Until about 1993 when OMO was introduced, the CBN relied almost exclusively on varying combinations of direct instruments of monetary control from time to time. These instruments included: credit ceilings, secretarial credit allocation, interest rate controls, imposition of special deposits, moral suasion, movement of government deposits, stabilization securities and exchange controls, etc. As the financial markets deepened over time as a consequence of the economy-wide macroeconomic reforms that commenced mid 1980s, the CBN started the process of shifting from the use of direct instruments to market-based instruments.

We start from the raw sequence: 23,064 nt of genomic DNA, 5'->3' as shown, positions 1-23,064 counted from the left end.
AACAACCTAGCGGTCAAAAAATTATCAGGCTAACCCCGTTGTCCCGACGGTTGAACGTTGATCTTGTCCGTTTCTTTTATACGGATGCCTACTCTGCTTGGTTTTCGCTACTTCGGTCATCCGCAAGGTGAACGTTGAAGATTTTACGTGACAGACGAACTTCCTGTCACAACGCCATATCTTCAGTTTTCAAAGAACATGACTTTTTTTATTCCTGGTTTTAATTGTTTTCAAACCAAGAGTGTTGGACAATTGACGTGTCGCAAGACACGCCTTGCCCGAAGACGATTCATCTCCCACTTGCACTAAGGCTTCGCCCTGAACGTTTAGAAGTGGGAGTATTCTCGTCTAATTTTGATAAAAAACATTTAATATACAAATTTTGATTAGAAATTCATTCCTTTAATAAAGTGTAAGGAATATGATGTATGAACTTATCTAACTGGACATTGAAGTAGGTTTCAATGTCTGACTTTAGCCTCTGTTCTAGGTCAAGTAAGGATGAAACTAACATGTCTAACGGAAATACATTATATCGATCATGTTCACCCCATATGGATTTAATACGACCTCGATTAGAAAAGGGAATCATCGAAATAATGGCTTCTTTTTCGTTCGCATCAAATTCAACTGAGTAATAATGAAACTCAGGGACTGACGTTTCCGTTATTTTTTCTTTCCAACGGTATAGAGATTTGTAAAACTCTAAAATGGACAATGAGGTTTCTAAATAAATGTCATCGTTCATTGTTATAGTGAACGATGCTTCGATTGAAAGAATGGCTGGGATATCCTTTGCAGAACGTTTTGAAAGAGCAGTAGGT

The most significant move in the new direction came in June 1993 when the Bank introduce OMO. The market-based tools include in addition to OMO, reserve requirements which specifies the proportion of a bank’s total deposit liabilities that should be kept with the central bank; and discount window operations under which the central bank performs the role of lender of last resort to the deposit money banks. Open market operations may be undertaken through outright transactions or through repurchase transactions. Repurchase transactions are temporary and are usually reversed at the expiration of the contract. Where a party purchases securities and gives out cash with agreement to sell the securities back at a later date with some financial consideration a repo agreement is in place. On the other hand if securities have been sold to a party and cash taken with agreement to purchase the securities at a later date with some interest, a reverse repo transaction is deemed to be in place. Currently, OMO is the major instrument of monetary policy at the CBN. Other supporting instruments are discount window operations, moral suasion, forex sales and the standing facility introduced in December 2006.